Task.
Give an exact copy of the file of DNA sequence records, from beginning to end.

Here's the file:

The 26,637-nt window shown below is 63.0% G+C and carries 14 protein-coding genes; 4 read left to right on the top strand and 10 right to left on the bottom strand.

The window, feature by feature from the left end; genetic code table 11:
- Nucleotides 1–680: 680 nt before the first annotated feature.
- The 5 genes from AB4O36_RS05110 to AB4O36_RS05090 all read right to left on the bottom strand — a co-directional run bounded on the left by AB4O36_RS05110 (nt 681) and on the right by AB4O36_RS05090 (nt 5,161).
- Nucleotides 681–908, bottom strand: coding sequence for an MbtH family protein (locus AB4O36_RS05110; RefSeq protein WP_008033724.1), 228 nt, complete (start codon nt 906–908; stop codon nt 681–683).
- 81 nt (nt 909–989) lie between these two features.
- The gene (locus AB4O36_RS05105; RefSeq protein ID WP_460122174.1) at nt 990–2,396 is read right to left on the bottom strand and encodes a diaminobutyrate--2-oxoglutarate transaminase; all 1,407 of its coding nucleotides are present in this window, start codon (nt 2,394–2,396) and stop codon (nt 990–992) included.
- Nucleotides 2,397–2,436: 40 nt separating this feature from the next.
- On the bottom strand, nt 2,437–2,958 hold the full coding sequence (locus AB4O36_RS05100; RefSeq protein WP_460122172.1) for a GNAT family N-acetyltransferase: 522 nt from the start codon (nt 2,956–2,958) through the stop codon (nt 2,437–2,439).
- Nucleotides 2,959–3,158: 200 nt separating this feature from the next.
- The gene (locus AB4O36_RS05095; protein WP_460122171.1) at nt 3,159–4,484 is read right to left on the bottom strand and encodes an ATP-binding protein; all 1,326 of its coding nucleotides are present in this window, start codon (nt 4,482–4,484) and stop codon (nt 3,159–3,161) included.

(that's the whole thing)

The 26,637-nt window shown below is 63.0% G+C and carries 14 protein-coding genes; 4 read left to right on the top strand and 10 right to left on the bottom strand.

The window, feature by feature from the left end; genetic code table 11:
- Nucleotides 1–680: 680 nt before the first annotated feature.
- The 5 genes from AB4O36_RS05110 to AB4O36_RS05090 all read right to left on the bottom strand — a co-directional run bounded on the left by AB4O36_RS05110 (nt 681) and on the right by AB4O36_RS05090 (nt 5,161).
- Nucleotides 681–908, bottom strand: coding sequence for an MbtH family protein (locus AB4O36_RS05110; RefSeq protein WP_008033724.1), 228 nt, complete (start codon nt 906–908; stop codon nt 681–683).
- 81 nt (nt 909–989) lie between these two features.
- The gene (locus AB4O36_RS05105; RefSeq protein ID WP_460122174.1) at nt 990–2,396 is read right to left on the bottom strand and encodes a diaminobutyrate--2-oxoglutarate transaminase; all 1,407 of its coding nucleotides are present in this window, start codon (nt 2,394–2,396) and stop codon (nt 990–992) included.
- Nucleotides 2,397–2,436: 40 nt separating this feature from the next.
- On the bottom strand, nt 2,437–2,958 hold the full coding sequence (locus AB4O36_RS05100; RefSeq protein WP_460122172.1) for a GNAT family N-acetyltransferase: 522 nt from the start codon (nt 2,956–2,958) through the stop codon (nt 2,437–2,439).
- Nucleotides 2,959–3,158: 200 nt separating this feature from the next.
- The gene (locus AB4O36_RS05095; protein WP_460122171.1) at nt 3,159–4,484 is read right to left on the bottom strand and encodes an ATP-binding protein; all 1,326 of its coding nucleotides are present in this window, start codon (nt 4,482–4,484) and stop codon (nt 3,159–3,161) included.